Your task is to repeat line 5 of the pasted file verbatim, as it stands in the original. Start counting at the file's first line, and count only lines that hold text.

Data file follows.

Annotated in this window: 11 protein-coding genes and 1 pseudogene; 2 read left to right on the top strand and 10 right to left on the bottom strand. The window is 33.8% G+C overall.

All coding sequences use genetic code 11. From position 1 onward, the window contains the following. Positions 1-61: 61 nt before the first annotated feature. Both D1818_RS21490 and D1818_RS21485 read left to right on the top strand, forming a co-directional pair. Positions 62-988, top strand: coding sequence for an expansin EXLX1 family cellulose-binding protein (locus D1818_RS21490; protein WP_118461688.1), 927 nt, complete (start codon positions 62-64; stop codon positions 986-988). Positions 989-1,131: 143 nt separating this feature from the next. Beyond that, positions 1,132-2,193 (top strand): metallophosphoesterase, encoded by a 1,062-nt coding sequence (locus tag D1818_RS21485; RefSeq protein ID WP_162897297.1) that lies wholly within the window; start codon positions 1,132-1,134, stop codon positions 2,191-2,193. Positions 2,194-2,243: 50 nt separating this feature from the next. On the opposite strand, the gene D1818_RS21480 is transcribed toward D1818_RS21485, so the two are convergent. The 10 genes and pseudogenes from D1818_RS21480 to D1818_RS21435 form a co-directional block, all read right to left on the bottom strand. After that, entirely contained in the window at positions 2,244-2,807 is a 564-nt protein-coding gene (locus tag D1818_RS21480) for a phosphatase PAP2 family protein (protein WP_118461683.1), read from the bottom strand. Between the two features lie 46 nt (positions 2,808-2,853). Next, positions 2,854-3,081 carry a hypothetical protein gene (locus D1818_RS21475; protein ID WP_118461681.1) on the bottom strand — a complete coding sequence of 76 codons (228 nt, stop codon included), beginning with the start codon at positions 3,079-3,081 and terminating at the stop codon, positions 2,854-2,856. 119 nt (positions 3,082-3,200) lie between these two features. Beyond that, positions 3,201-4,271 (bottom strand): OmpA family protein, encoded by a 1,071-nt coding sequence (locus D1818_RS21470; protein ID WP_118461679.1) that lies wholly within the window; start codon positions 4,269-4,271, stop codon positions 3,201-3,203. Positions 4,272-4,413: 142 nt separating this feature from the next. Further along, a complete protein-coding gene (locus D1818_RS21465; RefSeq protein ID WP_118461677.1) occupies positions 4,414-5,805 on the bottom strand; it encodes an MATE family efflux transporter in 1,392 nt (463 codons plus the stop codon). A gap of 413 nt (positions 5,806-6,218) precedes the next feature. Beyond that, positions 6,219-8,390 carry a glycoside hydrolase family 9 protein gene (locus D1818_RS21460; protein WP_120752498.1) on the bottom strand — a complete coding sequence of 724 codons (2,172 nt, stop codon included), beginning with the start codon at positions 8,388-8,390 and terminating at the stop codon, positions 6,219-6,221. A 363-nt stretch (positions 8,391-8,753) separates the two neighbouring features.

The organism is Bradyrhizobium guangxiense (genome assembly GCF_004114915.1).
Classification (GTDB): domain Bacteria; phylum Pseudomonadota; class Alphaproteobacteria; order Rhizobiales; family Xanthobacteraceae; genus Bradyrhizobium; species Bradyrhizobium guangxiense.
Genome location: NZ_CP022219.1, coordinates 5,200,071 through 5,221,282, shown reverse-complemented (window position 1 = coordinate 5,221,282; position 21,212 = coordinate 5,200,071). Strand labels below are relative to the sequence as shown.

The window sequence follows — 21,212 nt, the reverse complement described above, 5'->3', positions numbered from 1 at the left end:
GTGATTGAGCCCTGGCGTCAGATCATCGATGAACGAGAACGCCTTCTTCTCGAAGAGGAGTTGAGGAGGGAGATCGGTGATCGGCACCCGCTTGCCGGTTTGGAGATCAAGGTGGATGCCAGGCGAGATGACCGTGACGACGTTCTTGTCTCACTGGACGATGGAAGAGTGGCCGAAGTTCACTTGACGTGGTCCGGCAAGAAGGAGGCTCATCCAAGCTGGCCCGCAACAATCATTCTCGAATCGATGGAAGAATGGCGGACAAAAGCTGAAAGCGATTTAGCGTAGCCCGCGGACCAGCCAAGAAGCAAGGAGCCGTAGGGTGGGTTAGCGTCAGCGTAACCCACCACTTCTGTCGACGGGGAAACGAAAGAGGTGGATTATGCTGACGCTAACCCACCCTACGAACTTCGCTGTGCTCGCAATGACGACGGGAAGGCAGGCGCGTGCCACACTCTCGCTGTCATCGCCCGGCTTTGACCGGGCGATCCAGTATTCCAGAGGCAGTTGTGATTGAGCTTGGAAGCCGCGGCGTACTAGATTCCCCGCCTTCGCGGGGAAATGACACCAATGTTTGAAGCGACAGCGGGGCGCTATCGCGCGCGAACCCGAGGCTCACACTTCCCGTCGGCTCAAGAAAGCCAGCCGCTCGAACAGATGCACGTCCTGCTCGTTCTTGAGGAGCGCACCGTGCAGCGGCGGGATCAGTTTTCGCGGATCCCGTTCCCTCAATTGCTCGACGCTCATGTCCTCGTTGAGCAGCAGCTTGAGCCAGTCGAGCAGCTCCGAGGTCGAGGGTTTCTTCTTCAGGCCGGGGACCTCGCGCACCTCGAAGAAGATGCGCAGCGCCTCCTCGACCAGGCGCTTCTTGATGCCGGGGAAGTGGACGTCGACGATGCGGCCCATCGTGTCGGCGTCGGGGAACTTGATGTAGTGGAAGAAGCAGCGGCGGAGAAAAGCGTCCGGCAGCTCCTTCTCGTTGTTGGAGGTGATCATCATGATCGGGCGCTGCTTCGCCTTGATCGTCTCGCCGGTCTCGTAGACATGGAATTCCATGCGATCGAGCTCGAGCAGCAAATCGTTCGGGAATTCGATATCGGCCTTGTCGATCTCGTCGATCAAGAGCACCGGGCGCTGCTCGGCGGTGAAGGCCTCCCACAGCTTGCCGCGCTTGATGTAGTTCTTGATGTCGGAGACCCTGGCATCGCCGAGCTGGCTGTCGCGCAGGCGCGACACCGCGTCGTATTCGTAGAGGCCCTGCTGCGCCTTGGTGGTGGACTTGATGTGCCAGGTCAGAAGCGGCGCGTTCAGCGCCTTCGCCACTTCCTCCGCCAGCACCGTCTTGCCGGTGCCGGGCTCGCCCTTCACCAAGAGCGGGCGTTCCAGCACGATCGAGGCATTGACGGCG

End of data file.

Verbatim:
Genome location: NZ_CP022219.1, coordinates 5,200,071 through 5,221,282, shown reverse-complemented (window position 1 = coordinate 5,221,282; position 21,212 = coordinate 5,200,071). Strand labels below are relative to the sequence as shown.